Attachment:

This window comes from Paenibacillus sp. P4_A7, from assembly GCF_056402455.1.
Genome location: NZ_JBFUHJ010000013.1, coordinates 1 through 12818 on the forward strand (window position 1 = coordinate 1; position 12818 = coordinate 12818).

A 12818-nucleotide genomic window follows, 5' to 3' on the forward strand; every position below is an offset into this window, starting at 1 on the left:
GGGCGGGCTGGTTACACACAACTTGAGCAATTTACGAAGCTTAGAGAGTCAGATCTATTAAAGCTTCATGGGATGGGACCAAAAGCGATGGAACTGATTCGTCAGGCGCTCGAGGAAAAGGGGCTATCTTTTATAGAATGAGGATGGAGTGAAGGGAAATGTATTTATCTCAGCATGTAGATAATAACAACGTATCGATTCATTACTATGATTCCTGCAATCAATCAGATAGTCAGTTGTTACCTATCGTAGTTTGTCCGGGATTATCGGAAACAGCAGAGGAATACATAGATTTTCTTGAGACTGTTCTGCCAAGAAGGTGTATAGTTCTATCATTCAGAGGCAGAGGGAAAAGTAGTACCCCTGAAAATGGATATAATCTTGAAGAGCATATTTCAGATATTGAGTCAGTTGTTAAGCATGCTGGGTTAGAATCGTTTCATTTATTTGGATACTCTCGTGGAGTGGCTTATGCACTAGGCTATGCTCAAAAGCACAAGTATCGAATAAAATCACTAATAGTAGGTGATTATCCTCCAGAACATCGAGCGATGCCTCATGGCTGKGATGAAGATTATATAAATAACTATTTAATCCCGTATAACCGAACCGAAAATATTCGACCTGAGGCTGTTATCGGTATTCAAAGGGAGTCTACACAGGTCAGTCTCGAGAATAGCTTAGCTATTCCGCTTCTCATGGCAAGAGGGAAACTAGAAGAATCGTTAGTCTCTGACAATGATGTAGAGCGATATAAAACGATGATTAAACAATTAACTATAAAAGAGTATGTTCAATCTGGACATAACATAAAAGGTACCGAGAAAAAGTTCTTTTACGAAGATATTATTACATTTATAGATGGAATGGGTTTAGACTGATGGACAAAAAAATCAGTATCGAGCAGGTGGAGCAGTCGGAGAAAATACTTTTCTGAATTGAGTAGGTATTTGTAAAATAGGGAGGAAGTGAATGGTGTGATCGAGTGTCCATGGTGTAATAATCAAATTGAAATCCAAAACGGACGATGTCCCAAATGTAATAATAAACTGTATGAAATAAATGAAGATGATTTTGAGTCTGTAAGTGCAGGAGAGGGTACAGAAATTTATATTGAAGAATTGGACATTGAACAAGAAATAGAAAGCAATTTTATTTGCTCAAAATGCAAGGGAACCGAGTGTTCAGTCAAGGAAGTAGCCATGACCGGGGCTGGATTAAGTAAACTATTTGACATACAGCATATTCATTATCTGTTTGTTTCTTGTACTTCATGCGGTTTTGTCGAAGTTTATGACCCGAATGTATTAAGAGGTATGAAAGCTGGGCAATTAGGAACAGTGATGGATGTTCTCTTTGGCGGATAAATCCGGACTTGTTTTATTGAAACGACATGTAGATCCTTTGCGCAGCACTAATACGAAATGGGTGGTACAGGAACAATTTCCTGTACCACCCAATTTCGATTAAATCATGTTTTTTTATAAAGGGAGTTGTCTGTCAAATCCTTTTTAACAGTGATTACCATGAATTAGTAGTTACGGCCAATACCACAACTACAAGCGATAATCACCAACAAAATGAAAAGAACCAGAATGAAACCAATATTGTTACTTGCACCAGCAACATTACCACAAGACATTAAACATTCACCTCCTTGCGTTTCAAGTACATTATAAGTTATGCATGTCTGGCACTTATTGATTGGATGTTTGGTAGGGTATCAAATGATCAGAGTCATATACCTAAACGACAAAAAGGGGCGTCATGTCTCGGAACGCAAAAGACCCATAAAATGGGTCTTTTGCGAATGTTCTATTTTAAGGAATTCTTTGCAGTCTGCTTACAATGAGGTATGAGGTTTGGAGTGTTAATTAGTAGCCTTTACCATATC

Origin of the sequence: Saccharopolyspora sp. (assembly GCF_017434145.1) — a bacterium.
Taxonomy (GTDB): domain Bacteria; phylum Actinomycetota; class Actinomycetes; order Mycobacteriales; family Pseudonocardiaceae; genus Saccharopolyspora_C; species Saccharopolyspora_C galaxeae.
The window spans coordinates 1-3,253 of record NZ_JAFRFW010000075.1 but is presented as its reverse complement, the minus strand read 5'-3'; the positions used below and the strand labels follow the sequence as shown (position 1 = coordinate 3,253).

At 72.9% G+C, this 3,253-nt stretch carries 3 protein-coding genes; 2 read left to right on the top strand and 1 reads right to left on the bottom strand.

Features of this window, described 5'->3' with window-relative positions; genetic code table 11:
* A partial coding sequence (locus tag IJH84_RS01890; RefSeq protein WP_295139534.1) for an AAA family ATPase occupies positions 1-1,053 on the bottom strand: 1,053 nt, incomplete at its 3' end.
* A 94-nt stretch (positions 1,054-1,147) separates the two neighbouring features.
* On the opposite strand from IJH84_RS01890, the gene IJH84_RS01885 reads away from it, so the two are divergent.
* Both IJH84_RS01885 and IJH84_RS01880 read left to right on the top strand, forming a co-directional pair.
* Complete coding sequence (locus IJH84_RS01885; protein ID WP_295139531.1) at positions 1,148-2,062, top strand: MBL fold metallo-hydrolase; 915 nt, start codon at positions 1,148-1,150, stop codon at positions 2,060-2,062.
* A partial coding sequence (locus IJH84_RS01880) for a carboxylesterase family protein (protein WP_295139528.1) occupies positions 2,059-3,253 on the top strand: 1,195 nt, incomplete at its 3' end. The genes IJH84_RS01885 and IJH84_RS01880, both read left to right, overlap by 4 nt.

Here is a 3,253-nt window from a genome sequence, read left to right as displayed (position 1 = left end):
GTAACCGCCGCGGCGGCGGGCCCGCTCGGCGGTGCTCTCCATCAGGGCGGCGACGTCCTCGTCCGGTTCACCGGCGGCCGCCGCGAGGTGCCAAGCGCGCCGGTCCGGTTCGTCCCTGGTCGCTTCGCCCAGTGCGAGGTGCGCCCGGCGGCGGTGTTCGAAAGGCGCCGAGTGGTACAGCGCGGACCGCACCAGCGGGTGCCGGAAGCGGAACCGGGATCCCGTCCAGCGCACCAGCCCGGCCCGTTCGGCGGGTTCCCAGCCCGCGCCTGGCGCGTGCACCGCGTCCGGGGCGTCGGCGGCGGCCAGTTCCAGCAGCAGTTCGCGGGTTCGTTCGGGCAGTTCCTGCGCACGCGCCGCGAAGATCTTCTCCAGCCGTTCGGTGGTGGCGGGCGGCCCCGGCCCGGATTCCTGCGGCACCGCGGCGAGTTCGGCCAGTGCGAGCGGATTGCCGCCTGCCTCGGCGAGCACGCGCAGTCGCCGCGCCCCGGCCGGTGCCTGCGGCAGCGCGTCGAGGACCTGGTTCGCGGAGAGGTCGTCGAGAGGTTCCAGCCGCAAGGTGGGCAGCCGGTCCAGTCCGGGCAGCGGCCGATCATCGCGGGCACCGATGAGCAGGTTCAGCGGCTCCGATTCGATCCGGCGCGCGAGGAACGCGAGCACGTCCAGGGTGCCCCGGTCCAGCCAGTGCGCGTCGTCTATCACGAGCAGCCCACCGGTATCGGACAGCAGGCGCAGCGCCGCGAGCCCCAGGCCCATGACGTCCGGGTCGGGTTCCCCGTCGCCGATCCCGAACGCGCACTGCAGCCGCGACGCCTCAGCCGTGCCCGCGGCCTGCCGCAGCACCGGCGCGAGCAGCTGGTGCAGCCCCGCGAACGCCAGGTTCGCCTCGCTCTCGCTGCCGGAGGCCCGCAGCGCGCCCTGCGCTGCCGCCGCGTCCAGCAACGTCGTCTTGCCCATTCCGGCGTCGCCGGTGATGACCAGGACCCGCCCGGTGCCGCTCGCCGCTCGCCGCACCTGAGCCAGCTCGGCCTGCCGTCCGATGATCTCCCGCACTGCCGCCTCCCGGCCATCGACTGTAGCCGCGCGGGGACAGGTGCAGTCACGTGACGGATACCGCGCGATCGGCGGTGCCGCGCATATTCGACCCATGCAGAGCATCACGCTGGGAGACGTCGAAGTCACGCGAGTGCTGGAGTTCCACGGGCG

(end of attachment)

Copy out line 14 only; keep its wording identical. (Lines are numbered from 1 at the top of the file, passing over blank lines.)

* Complete coding sequence (locus IJH84_RS01885; protein ID WP_295139531.1) at positions 1,148-2,062, top strand: MBL fold metallo-hydrolase; 915 nt, start codon at positions 1,148-1,150, stop codon at positions 2,060-2,062.